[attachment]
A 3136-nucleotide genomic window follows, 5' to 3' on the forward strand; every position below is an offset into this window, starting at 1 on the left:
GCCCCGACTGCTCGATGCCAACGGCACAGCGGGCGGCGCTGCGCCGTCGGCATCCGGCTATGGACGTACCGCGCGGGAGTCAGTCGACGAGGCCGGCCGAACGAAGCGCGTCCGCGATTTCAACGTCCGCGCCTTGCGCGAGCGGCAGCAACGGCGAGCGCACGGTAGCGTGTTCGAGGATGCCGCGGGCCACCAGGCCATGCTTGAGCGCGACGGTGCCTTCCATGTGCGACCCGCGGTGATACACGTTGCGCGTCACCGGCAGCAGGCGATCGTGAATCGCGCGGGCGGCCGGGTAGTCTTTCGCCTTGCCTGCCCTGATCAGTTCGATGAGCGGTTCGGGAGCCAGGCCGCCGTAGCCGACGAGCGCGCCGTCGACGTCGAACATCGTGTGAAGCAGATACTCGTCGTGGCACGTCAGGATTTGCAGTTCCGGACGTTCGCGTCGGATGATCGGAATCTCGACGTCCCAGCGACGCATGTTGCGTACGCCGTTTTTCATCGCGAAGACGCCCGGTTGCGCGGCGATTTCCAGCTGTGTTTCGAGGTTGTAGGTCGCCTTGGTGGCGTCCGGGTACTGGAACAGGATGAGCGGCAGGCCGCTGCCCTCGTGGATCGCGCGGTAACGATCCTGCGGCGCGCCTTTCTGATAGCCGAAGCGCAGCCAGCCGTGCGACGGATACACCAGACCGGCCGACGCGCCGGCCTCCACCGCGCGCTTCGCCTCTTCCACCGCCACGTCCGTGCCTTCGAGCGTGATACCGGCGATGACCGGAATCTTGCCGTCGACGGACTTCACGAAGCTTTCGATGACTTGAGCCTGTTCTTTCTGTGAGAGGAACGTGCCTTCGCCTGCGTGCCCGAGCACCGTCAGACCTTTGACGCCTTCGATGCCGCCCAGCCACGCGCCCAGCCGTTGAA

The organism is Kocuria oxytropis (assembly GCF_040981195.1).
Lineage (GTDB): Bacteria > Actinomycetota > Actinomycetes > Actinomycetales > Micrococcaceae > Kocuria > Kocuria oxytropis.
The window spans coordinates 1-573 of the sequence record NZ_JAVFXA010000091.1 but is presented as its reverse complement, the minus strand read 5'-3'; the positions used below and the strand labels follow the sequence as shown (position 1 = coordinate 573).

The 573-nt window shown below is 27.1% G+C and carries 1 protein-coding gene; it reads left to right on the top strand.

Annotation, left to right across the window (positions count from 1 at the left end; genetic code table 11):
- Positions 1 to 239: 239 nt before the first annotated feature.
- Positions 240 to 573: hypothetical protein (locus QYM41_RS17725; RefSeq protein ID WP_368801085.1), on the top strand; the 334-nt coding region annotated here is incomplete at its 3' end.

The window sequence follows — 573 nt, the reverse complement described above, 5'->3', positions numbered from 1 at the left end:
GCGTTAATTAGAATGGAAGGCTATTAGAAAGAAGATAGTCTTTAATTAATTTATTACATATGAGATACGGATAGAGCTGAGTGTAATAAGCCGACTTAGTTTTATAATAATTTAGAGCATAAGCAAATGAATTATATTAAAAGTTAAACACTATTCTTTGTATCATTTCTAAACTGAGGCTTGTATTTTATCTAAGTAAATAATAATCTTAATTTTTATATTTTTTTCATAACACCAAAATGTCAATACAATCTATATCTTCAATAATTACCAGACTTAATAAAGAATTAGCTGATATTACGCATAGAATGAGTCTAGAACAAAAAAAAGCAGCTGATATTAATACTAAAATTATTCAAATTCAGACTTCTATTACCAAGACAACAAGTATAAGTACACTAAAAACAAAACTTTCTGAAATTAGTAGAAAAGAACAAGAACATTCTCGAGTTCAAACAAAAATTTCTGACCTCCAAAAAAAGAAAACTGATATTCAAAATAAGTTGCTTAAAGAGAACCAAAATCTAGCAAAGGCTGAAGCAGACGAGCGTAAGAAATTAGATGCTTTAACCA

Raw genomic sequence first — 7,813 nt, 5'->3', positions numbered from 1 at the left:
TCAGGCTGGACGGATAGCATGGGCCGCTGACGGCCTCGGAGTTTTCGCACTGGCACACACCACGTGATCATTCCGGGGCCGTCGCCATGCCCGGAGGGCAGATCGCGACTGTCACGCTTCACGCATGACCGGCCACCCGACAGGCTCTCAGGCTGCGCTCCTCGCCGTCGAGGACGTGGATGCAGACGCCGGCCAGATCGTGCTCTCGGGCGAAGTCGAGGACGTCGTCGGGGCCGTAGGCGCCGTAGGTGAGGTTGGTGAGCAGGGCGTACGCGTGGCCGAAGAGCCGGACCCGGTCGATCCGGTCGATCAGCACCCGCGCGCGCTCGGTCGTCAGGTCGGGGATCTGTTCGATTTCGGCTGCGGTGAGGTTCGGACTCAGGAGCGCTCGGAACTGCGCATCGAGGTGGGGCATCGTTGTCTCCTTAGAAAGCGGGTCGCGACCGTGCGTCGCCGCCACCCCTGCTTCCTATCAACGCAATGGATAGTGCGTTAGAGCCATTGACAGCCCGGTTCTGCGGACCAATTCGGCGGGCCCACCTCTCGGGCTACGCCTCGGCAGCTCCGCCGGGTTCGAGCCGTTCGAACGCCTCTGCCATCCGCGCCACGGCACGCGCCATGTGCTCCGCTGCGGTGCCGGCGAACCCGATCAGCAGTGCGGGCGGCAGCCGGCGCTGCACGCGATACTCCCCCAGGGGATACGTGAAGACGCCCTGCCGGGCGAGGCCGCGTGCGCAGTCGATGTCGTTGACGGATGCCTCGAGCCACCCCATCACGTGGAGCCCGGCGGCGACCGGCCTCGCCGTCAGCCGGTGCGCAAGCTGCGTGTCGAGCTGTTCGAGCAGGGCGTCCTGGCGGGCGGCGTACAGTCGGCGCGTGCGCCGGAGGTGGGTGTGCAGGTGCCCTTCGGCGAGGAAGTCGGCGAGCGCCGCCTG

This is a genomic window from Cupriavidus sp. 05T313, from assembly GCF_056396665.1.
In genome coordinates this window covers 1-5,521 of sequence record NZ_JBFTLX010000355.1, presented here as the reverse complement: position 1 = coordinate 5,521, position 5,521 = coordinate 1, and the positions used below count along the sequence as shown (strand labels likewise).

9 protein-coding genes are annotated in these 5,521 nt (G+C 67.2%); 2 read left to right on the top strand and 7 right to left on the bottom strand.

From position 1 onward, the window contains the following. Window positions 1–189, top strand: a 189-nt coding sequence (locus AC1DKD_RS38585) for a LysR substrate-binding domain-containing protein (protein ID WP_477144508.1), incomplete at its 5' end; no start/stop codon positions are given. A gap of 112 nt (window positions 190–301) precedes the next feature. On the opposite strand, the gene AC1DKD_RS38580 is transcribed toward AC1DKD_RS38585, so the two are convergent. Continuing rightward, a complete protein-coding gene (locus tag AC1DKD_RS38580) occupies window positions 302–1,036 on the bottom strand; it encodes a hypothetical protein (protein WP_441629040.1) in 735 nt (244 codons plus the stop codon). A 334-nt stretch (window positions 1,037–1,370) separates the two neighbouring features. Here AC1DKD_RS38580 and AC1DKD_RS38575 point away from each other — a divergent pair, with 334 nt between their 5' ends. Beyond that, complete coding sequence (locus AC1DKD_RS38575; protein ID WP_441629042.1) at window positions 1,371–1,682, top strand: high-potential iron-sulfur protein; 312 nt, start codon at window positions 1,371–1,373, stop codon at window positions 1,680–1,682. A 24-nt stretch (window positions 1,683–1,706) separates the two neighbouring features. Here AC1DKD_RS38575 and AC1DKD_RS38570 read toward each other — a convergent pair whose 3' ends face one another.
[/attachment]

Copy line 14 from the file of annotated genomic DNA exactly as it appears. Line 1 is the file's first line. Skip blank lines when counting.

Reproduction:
This is a genomic window from Cupriavidus sp. 05T313, from assembly GCF_056396665.1.